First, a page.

and wondered why it is He
even bothers sometimes.

By His hand, we are fed, so
it seems like the least I can do,

to set up His crafts, and to pour
tiny cups of juice (apple—
goes with the week’s theme:
Gifts from His Trees) so He can
rest a while longer, and wonder.

 

 

 

I wrote this because it’s Tuesday, which means it’s time for another Open Link Night at dVerse Poets. The first line came to me out of nowhere, and then a persona and scenario built themselves around it. Oh, Lord, please don’t let me be misunderstood …

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From Not Entering any Chapbook Contests, to Two in One Month …

… in zero easy steps.

A funny thing happened today while contemplating sealing the deal on a travel-themed chapbook (entries are due June 15 — yikes, I just rediscovered that fact yesterday). Well, the first funny thing is that I don’t at all consider myself to be a writer of travel poetry … but when I sifted through the 60-some poems I wrote in April, I found that many of my favorites were about travel in general or about specific locations.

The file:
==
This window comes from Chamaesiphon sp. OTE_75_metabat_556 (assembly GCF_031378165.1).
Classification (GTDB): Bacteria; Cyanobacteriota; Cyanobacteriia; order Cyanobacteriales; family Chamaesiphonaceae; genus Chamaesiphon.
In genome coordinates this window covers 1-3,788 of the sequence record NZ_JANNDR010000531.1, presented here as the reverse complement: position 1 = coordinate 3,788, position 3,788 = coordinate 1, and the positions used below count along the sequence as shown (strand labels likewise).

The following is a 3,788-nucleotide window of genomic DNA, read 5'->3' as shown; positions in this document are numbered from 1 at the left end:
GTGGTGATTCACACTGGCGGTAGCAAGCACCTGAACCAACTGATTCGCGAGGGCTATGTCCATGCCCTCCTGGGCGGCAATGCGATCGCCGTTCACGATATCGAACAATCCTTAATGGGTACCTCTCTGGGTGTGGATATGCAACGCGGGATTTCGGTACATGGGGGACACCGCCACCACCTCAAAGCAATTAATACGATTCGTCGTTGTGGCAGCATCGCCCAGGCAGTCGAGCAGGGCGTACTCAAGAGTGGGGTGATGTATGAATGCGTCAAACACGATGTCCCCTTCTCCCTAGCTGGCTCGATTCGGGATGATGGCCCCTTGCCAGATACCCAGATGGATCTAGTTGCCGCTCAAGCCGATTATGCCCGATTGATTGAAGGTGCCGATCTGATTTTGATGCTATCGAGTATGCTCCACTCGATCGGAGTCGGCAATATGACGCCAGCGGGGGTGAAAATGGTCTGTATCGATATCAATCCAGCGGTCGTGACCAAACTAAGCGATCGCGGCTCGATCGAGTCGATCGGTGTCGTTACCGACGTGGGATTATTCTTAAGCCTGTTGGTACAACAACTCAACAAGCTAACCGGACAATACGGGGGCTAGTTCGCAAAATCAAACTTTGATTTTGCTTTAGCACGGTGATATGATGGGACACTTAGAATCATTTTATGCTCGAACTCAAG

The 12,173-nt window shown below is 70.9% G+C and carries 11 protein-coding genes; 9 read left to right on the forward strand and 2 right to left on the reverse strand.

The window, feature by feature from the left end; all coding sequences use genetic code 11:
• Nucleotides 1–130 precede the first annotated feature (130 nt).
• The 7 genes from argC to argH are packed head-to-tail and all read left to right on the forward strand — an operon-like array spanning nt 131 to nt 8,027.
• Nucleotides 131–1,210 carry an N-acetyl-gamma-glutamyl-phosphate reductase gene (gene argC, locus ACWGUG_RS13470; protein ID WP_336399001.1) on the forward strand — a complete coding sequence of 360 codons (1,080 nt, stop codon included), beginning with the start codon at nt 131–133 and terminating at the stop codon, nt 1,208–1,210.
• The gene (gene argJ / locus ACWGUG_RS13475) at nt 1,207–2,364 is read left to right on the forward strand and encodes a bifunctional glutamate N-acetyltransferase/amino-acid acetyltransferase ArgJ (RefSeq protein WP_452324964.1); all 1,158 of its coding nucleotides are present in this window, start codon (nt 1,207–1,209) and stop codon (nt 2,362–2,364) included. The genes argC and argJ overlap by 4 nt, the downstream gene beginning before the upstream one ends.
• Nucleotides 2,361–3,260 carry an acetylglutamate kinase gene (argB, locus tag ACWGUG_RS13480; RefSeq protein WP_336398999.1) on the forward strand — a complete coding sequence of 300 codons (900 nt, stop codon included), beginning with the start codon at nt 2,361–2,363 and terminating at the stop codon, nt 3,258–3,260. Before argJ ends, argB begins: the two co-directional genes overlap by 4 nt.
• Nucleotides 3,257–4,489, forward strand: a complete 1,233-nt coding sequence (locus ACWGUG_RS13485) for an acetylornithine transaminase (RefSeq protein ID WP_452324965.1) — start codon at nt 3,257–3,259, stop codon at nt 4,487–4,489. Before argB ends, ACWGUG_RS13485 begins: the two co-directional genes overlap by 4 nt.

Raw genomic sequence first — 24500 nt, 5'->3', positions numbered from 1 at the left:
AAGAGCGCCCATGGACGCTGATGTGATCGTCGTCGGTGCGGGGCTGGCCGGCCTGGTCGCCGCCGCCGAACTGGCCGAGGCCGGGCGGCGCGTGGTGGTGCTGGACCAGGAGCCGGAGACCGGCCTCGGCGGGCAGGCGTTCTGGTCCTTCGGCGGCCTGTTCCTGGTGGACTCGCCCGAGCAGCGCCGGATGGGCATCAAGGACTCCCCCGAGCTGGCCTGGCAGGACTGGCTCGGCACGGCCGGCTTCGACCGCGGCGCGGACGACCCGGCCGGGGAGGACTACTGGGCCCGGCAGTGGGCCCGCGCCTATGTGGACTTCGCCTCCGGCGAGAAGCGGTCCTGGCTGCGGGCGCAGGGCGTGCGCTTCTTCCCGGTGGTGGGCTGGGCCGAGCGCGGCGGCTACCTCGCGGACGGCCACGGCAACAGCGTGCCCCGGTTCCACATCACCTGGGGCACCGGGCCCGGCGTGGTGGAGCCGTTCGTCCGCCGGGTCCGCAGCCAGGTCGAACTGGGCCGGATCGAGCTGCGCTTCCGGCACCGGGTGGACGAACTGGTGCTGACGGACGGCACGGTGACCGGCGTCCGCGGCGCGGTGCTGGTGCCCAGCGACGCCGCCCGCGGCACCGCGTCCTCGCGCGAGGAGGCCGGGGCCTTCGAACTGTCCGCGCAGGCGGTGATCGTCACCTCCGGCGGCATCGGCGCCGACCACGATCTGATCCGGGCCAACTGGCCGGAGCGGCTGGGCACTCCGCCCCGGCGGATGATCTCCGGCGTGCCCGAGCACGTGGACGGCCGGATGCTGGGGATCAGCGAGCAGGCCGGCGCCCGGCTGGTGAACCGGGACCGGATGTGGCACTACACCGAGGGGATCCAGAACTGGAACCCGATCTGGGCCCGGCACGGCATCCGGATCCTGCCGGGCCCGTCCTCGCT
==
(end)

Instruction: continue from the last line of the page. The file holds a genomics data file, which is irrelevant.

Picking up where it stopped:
But what happened today is that I found myself reaching back to a previous idea, which was a chapbook of persona poems. I entered it in one contest last fall, it didn’t win, and I promptly shelved it. But I love persona poems and the energy of writing as someone else for a while. By now, a lot of those poems feel a little stale, and I’ve since written other persona poems that I like better — and that I was sorry to cut because they didn’t fit my travel theme.

Sooooo … now I’m planning to do the one that’s due June 15 and another that’s due June 30. Two things: 1) I believe this gives me a handy carte blanche not to write anything new for a while, other than for Open Link Night, which I enjoy each Tuesday, and 2) I am going to have to speed up my usual process considerably.